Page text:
What is the solar tax credit?
Last updated on January 01, 2020 by Scott Nelson
The federal solar tax credit, formally known as the solar Investment Tax Credit (ITC), is a credit equal to 26% of the qualified system costs of installing a photovoltaic (PV) solar system. The ITC was established as a part of the Energy Policy Act of 2005 in an effort to boost the US renewable energy market.
How does it work?
The total value of the solar tax credit can easily be calculated by taking 26 percent of the solar system installation cost. There is no limit to the value of the credit. Example:
If your residential solar energy system costs $20,000 and is installed in 2020, your tax credit would be $20,000 x 26% = $5,200.
It’s important to note that the federal solar tax credit is a nonrefundable tax credit. This means that you only get a refund up to the amount you owe in federal taxes. Example:
If you owed $5,000 in federal taxes and had a $6,000 solar tax credit, you would take $5,000 of the credit in the first year, and then carry over the remaining $1,000 of the credit to the following taxable year.
The solar tax credit is only available for the owner of the system. Therefore, homeowners with a PV system through a Solar Lease or PPA (Power Purchase Agreement) are not personally eligible for the solar ITC.
Solar tax credit step-down
Free solar tax credit calculator
We’ve created a simple, free calculator for figuring out what your solar tax credit would be worth and how long it could take to claim it. This calculator is intended for anyone from solar installers to homeowners.
Solar tax credit calculator
How do I claim the credit?
You can claim the solar tax credit for a residential solar panel system using IRS Form 5695 (Residential Energy Tax Credit) when you file your taxes.
Detailed information about Form 5695 can be found on the IRS site here.
The home served by your solar PV system does not have to be your main home.
You can claim the tax credit for a commercial solar panel system using IRS Form 3468 (Investment Tax Credit).
Detailed information about Form 3468 can be found on the IRS site here.
Note: This material has been prepared for informational purposes only. For formal advice regarding the tax credit, please consult with a tax professional.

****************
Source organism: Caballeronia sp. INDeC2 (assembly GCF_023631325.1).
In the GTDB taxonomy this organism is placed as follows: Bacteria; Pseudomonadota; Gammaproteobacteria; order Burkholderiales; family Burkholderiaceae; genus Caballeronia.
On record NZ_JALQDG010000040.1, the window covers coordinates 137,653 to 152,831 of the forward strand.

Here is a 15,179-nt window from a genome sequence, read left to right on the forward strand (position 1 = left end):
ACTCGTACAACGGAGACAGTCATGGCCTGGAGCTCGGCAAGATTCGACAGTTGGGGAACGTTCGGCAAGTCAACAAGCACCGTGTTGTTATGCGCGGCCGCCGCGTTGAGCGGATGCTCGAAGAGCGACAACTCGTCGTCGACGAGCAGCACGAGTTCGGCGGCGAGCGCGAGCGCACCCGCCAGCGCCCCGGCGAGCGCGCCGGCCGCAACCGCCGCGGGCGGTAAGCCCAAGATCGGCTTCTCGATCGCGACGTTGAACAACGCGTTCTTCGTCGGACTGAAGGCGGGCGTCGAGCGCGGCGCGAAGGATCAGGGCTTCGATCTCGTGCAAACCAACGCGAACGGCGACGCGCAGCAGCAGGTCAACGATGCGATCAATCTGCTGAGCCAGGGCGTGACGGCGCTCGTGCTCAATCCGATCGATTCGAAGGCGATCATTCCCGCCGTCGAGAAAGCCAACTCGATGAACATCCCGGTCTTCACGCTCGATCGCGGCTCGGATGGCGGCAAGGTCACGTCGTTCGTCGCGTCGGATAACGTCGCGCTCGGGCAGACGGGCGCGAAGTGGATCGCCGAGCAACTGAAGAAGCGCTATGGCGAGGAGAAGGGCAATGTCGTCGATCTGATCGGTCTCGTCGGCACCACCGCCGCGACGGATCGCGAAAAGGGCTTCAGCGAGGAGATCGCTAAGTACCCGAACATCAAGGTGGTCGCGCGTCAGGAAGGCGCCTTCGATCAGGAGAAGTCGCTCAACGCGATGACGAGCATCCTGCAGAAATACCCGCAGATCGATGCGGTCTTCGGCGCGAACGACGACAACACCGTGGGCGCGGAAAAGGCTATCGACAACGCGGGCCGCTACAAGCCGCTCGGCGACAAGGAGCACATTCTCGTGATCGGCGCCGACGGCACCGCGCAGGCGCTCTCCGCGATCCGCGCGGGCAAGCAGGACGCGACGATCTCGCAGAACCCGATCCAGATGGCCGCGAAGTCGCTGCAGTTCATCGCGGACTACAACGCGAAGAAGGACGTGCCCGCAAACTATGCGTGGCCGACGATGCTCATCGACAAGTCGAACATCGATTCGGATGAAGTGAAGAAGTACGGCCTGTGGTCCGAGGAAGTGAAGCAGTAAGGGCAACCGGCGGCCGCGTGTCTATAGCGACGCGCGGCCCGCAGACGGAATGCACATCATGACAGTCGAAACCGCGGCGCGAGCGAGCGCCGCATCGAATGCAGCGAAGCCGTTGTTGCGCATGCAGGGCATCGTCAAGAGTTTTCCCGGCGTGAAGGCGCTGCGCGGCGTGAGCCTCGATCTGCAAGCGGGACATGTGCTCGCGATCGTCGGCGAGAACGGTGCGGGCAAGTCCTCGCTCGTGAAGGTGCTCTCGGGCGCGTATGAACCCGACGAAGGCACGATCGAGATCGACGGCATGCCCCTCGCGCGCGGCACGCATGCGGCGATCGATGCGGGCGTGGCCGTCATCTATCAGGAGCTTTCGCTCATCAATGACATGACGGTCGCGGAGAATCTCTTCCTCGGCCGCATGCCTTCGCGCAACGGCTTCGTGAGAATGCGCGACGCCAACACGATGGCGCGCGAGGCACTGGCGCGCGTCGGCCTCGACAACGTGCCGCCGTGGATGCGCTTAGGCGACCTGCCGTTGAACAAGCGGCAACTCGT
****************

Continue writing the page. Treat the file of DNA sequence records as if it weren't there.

Upcoming changes to the solar tax credit: Residential
Per IRC §25D(g), the IRS lays out the following schedule for the residential solar tax credit:
Residential solar tax credit step-down
|Date placed in service||Tax credit|
|1/1/2020 - 12/31/2020||26%|
|1/1/2021 - 12/31/2021||22%|
|On or after 1/1/2022||0%|
To receive the residential solar tax for a given year, the system must be "placed in service" during that year. According to SEIA: "There is no bright-line test from the IRS on what constitutes 'placed in service,' but the IRS has equated this with completed installation in a Private Letter Ruling."
How do these changes affect newly built homes with solar?
If a PV solar system is purchased along with the construction of a new home, the homeowner’s tax credit amount will be determined by the year they move into the house. For example: If a homeowner’s new house and solar system have both completed installation in December 2019 but they move into the home in January 2020, the homeowner’s tax credit will be worth 26% of the solar system cost.
Upcoming changes to the solar tax credit: Commercial
Commercial solar tax credit step-down
|Date construction begins||Tax credit|
|1/1/2020 - 12/31/2020*||26%|
|1/1/2021 - 12/31/2021*||22%|
|On or after 1/1/2022||10%|
*Must be placed in service before 1/1/2024
Unlike residential systems, commercial systems can benefit from safe harbor provisions. This means that the amount of the tax credit is determined by the year construction of the solar system was started. Tax credits worth 22% - 30% of the system cost must be placed in service before 1/1/2024.